Kevin Mitnick was the most elusive computer break-in artist in history. He accessed computers and networks at the world’s biggest companies—and however fast the authorities were, Mitnick was faster, sprinting through phone switches, computer systems, and cellular networks. He spent years skipping through cyberspace, always three steps ahead and labeled unstoppable. But for Kevin, hacking wasn’t just about technological feats—it was an old fashioned confidence game that required guile and deception to trick the unwitting out of valuable information.
Driven by a powerful urge to accomplish the impossible, Mitnick bypassed security systems and blazed into major organizations including Motorola, Sun Microsystems, and Pacific Bell. But as the FBI’s net began to tighten, Kevin went on the run, engaging in an increasingly sophisticated cat-and-mouse game that led through false identities, a host of cities, plenty of close shaves, and to an ultimate showdown with the feds, who would stop at nothing to bring him down.
Ghost in the Wires is a thrilling true story of intrigue, suspense, and unbelievable escape and a portrait of a visionary whose creativity, skills, and persistence forced the authorities to rethink the way they pursued him, inspiring ripples that brought permanent changes in the way people and companies protect their most sensitive information.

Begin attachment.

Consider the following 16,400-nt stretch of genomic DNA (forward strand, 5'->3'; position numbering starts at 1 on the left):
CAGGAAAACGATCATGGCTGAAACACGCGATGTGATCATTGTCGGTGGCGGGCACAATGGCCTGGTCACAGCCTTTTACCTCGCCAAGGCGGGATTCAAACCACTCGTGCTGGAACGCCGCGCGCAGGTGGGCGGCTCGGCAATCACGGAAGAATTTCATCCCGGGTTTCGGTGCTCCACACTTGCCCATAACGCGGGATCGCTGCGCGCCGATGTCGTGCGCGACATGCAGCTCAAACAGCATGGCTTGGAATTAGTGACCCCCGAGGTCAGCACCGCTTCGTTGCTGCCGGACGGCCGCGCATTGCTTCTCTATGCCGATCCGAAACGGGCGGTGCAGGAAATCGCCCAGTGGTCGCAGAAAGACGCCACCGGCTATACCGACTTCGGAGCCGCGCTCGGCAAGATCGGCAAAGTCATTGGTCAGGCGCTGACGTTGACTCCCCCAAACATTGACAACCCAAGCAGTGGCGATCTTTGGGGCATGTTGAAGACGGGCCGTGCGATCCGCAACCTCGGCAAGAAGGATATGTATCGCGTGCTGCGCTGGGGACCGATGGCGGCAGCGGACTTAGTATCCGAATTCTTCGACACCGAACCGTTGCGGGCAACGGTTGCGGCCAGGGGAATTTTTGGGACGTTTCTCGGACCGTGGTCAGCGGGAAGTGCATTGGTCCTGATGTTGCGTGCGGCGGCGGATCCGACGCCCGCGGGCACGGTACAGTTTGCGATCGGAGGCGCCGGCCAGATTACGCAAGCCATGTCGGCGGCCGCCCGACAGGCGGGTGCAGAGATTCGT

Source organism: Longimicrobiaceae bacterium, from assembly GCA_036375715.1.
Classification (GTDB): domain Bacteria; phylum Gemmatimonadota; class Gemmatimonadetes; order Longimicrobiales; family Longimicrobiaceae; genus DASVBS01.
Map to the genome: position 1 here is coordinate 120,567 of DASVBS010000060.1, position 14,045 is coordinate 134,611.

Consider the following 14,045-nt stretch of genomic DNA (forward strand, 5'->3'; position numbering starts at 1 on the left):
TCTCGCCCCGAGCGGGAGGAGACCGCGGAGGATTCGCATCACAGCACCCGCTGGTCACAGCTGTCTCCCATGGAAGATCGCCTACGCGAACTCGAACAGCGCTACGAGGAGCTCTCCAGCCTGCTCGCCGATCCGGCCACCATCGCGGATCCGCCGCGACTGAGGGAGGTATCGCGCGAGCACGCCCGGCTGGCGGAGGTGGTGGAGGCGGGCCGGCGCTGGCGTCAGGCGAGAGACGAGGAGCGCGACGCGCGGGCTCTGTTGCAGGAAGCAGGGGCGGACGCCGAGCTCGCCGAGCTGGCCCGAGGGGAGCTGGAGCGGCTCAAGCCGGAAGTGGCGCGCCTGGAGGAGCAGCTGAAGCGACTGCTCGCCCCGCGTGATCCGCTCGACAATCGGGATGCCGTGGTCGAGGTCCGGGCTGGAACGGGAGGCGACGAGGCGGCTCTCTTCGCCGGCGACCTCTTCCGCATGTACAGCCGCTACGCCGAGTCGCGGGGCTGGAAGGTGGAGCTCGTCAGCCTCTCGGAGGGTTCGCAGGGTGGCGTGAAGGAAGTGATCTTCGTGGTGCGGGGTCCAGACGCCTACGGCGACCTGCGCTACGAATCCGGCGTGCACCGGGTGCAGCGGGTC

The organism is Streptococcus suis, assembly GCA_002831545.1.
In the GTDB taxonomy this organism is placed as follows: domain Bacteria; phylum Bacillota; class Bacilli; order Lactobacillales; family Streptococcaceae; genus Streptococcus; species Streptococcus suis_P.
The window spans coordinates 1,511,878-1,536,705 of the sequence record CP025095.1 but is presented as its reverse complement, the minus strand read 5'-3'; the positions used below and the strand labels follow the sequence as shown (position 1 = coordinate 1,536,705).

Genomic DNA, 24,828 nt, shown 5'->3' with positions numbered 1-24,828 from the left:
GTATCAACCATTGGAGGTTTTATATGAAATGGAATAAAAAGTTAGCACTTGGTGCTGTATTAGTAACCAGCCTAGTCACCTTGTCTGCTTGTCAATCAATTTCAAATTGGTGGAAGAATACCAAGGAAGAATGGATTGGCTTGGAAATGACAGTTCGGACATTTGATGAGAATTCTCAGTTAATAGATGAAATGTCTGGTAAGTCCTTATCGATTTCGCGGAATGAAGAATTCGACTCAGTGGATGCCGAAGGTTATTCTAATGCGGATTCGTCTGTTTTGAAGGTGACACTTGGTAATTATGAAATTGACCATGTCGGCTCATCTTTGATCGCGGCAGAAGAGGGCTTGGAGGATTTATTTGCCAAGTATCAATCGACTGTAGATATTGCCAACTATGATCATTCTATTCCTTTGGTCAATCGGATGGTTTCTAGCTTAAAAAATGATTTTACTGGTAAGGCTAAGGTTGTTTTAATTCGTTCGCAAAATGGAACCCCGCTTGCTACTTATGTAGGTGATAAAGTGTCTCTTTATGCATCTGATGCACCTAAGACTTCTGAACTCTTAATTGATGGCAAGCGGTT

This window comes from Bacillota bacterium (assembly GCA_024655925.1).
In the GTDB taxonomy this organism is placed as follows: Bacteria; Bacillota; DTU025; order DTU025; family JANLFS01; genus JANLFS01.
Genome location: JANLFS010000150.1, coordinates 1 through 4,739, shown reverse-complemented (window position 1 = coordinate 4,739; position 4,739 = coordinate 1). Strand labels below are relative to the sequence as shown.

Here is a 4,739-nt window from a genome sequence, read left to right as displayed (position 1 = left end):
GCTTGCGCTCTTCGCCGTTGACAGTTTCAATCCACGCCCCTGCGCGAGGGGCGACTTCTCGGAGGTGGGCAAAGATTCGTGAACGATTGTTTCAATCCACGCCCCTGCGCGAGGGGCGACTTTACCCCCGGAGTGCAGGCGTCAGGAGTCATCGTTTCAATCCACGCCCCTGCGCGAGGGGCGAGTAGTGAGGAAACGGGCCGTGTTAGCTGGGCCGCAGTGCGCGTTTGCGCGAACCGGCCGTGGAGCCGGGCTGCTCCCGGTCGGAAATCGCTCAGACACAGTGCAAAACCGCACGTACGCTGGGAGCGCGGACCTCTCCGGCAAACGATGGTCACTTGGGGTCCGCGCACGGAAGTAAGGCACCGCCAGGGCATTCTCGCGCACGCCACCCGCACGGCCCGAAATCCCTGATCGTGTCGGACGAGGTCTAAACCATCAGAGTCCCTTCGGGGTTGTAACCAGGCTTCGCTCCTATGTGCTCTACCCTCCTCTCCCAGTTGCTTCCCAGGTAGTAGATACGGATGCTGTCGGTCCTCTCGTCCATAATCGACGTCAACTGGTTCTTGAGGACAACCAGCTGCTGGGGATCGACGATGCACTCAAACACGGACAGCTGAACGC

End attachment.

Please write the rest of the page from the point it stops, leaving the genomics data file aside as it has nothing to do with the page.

©2011 Kevin Mitnick. Foreword 2011 by Steve Wozniak (P)2011 Blackstone Audio, Inc.
“Intriguing, insightful, and extremely educational into the mind of one who truly mastered the art of social engineering with the use of a computer and modern-day technologies. I strongly believe that one can learn a great deal about protecting themselves once they understand how another one perpetrates the crime.” (Frank W. Abagnale, author of Catch Me If You Can)
Kevin Mitnick's story told in full for the first time. An almost unbelievable story of high tech deception.
However, I wish they had had Kevin Mitnick read the book himself.